Cramer: House Passes Internet Access Act to Keep Internet Free
FOR IMMEDIATE RELEASE
April 15, 2016
WASHINGTON, D.C. – Congressman Kevin Cramer spoke on the floor of the U.S. House of Representatives today as lawmakers considered H.R. 2666, The No Rate Regulation of Broadband Internet Access. The bill passed the House by a vote of 241 to 173.
Cramer is a co-sponsor of H.R. 2666, and a member of the Energy and Commerce Committee and its Communications and Technology subcommittee, which has primary jurisdiction over the bill. It prohibits the Federal Communications Commission (FCC) from regulating the rates charged for broadband Internet access service. The only exemptions from this prohibition are the FCC’s existing authority to enforce its Truth-in-Billing rules; the enforcement of the paid prioritization rule from the Open Internet Order; and the administration of the Universal Service Fund.
As the public use of the Internet has increased over the past decades, the U.S. Government has faced numerous public policy challenges associated with applying a dated communications statute that didn’t consider the Internet. Since the Clinton Administration, the Internet has been excluded from the utility-style common carrier regulations under Title II of the Communications Act of 1934 that were designed to regulate the telephone monopoly.
However, in February 2015, the FCC approved the Open Internet Order which reclassified broadband Internet access as a telecommunications service regulated under Title II. This order, more commonly referred to as “Net Neutrality,” prohibits the blocking or degrading of legal content traveling over the Internet and the paid prioritization of that content. This order is currently under appeal in the U.S. Court of Appeals for the D.C. Circuit.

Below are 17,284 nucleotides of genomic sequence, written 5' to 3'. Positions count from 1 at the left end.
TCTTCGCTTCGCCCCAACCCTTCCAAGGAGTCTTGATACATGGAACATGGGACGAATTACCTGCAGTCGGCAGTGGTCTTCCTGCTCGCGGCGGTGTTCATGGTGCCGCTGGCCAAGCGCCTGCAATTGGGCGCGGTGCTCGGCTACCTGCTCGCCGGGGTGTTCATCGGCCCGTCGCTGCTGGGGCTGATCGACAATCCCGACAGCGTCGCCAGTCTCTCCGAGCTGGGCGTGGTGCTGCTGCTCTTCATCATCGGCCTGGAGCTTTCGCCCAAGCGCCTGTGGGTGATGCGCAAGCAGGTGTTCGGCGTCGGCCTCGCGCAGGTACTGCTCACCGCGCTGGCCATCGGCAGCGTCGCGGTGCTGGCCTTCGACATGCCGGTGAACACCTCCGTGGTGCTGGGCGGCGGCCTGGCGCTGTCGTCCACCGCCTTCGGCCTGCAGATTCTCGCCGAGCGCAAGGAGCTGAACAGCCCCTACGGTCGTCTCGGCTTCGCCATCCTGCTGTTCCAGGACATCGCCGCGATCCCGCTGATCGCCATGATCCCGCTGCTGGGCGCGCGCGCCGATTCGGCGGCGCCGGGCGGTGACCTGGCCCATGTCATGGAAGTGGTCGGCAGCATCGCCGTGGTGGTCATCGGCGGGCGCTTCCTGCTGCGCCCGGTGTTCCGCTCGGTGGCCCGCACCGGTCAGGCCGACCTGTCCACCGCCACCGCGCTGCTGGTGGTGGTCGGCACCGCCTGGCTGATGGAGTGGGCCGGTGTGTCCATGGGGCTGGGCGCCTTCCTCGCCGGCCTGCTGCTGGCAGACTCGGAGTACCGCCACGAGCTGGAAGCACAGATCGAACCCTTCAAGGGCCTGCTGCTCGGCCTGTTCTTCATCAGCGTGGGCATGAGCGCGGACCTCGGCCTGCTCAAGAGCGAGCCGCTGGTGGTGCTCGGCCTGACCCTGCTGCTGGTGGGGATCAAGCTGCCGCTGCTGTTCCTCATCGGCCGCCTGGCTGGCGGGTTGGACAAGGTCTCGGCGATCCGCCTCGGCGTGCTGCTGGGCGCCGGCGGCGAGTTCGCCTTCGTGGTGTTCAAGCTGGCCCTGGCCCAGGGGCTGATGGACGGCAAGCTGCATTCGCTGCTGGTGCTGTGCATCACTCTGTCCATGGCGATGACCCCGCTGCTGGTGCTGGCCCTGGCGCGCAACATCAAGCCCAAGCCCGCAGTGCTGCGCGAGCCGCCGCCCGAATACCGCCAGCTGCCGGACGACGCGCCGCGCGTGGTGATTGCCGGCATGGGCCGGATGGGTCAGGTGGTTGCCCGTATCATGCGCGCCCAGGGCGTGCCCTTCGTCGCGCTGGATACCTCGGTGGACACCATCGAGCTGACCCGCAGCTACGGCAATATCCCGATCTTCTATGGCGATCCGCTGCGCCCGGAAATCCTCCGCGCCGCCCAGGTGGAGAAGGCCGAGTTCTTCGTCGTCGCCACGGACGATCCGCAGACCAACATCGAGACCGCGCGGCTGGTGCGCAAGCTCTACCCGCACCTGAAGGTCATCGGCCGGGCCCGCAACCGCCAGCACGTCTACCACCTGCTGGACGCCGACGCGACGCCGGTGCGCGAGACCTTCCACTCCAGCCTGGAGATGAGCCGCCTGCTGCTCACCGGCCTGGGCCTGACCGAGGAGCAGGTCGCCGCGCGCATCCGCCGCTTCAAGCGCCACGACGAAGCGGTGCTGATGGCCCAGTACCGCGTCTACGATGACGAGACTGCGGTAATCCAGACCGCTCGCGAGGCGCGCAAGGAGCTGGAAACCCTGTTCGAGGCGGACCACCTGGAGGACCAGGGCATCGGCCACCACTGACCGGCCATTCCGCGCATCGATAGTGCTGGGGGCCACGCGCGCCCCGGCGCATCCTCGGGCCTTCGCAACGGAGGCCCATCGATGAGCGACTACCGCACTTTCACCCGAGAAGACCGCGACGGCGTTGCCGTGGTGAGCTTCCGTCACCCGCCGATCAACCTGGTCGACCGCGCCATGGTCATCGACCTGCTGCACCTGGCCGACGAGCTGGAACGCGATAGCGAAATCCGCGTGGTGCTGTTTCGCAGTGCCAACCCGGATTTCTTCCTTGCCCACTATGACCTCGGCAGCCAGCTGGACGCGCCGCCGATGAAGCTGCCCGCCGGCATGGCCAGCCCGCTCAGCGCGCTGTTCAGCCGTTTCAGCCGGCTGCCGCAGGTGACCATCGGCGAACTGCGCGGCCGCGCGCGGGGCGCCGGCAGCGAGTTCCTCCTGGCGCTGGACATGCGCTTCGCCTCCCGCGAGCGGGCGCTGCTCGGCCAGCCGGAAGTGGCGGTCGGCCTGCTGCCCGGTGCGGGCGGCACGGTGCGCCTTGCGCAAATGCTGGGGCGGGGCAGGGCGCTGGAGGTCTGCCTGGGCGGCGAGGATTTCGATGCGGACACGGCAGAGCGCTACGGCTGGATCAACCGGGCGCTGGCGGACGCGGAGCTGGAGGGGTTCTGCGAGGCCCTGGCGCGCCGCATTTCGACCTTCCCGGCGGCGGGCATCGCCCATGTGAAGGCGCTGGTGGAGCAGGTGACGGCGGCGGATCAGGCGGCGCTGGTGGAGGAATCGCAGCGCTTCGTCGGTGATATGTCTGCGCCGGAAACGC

In his floor remarks, Cramer referenced his nearly 10 years as a Title II rate regulator on the North Dakota Public Service Commission.
“I know what Title II rate regulation looks like and the Internet is not an appropriate vehicle or medium for this regulation,” Cramer said. “The Internet is not a monopoly railroad. The Internet is not a monopoly telephone company. It is not a monopoly electric or gas utility. The Internet is a dynamic, competitive innovator, and even the threat of regulation stifles that innovation. We do not want that to happen. This legislation simply codifies that which the President of the United States and the Chairman of the Federal Communications Commission promised - to not regulate rates. We do not know if the next Chairman or President will live up to that promise. This law ensures that promise will be kept by codifying it.”